Trying to think about the Trans-Pacific Partnership
Live from Toronto: The Trans Pacific Partnership: Options for Canada and the World: “In partnership with Global Affairs Canada’s Ministry of International Trade…
…the Munk School of Global Affairs and the Faculty of Law will host an invite-only workshop on the Trans Pacific Partnership (TPP) on January 15. Guest speakers from universities around the world will discuss the economic and geo-political implications of the trade agreement, as well as its impact on Canadian policy and governance. Panel discussions for the day include The Economy: Growth and Innovation, Geo-politics and the Global Economic Order, and Democratic Governance. The conference aims to offer new perspectives on the TPP.
Follow @MunkSchool on Twitter for updates on the conference and use the hashtag #MunkTalks to share your thoughts on the TPP conference.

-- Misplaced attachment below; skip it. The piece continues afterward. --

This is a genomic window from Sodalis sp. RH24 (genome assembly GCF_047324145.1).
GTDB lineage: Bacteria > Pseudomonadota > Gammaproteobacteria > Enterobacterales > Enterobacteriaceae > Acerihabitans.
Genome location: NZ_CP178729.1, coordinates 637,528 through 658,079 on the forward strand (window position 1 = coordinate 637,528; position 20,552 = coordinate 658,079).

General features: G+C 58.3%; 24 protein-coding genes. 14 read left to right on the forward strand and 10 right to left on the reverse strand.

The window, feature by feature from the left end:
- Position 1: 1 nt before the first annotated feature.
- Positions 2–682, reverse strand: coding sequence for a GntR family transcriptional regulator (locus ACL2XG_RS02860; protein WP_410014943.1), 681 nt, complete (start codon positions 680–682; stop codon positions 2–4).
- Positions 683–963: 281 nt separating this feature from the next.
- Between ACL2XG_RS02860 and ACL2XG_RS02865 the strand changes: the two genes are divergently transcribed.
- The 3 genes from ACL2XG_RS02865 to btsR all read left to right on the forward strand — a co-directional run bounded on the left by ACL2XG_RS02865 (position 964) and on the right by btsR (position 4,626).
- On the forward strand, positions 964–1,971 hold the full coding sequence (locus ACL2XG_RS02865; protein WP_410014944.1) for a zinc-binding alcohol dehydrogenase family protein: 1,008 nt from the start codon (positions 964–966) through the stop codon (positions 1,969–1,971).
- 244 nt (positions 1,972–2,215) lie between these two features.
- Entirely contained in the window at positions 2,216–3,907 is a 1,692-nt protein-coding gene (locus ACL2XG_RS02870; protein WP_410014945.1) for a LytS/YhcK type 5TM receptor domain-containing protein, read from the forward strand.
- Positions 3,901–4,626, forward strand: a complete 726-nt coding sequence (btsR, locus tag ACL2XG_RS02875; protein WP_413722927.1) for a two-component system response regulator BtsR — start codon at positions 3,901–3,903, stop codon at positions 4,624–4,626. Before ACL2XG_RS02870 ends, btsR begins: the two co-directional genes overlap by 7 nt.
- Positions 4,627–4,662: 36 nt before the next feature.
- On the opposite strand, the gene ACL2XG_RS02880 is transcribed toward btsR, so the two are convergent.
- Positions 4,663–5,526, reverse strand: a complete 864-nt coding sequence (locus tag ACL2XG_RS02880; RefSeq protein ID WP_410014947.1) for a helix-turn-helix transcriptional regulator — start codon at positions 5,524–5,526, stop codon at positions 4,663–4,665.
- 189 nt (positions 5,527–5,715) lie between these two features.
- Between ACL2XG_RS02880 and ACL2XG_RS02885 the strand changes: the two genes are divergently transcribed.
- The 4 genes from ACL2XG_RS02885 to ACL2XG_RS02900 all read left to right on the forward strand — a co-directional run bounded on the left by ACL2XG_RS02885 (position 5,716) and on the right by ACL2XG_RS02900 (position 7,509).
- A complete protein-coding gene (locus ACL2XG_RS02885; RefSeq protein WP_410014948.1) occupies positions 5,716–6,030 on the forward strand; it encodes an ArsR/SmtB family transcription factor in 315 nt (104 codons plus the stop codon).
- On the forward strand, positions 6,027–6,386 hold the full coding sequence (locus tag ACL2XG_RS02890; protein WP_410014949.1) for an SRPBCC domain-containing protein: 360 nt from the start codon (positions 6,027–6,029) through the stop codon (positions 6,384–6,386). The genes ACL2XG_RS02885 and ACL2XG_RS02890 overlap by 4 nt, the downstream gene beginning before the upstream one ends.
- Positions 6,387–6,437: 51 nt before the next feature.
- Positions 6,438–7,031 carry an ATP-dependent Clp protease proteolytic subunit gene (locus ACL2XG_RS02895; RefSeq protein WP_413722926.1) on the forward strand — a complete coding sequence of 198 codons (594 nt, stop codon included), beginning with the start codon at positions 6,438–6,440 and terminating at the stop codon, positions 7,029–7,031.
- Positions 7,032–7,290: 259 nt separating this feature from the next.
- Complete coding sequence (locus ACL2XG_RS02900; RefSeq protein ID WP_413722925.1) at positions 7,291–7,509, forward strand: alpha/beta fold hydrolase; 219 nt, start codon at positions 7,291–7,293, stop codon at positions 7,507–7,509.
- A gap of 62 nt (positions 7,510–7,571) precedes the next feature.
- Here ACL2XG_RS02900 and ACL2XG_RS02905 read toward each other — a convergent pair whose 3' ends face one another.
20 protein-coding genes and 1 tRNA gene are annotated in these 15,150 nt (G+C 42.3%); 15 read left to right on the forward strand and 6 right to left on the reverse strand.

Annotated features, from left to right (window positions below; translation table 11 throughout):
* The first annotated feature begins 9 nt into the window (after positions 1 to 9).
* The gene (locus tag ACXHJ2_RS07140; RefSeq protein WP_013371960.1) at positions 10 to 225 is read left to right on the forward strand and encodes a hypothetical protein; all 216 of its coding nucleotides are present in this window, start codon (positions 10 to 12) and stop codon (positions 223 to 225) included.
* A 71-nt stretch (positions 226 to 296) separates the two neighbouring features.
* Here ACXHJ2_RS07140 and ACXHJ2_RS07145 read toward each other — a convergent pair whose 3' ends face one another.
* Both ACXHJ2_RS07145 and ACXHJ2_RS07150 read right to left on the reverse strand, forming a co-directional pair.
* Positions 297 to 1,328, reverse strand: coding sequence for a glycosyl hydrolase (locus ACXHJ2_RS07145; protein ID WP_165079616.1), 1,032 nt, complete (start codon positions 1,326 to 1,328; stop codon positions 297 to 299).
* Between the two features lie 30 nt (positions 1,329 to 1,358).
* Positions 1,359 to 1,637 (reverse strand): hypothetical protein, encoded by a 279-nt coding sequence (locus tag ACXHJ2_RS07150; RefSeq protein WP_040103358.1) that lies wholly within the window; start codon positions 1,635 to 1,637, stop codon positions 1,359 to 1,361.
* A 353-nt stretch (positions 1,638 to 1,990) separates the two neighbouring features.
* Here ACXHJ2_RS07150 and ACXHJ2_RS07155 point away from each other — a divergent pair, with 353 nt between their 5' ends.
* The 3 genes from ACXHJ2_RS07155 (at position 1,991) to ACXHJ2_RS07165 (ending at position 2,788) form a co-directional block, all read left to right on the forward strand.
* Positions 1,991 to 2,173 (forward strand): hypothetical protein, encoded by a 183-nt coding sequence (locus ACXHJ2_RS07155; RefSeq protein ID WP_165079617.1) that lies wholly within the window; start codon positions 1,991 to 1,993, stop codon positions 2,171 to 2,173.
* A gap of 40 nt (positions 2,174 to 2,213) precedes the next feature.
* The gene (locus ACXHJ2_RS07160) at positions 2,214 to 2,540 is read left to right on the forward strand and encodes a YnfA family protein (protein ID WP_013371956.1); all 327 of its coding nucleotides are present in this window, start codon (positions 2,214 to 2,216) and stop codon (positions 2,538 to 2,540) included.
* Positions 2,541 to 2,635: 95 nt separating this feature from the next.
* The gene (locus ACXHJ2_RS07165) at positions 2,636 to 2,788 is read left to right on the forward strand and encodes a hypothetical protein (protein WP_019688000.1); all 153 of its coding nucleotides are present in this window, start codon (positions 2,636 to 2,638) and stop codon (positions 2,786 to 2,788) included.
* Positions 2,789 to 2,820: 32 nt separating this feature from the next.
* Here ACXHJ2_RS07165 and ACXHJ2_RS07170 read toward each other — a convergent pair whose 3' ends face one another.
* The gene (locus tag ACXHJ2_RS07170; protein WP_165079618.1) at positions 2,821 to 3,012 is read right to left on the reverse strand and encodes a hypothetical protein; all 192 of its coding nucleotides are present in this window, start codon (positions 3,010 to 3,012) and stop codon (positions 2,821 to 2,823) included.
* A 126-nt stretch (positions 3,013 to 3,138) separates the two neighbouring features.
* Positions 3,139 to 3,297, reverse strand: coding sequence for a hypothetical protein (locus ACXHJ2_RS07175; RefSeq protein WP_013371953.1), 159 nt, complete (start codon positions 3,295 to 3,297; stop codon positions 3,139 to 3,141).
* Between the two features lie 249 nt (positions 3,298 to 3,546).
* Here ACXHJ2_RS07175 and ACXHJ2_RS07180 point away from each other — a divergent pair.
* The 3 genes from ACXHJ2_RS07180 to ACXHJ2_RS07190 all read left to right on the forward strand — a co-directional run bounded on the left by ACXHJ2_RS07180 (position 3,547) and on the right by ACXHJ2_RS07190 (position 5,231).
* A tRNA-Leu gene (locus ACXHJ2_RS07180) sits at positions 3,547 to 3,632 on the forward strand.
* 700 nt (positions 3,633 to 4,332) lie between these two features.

James Bradford DeLong is a professor of economics at U.C. Berkeley, a weblogger for the Washington Center for Equitable Growth, and a research associate of the National Bureau of Economic Research. From 1993-5 he was a deputy assistant secretary of the U.S. Treasury, working then on, among other things, NAFTA and the Uruguay Round of GATT. (See “The Case for Mexico’s Rescue” (1996) and “Aftathoughts on NAFTA” (2006).) He is best-known right now for “Fiscal Policy in a Depressed Economy” (2012, joint with Lawrence Summers), “The Scary Debate Over Secular Stagnation”, “The Melting-Away of North Atlantic Social Democracy”, and “Noise Trader Risk in Financial Markets” (1990, joint with Larry Summers, Andrei Shleifer, and Lawrence Waldmann).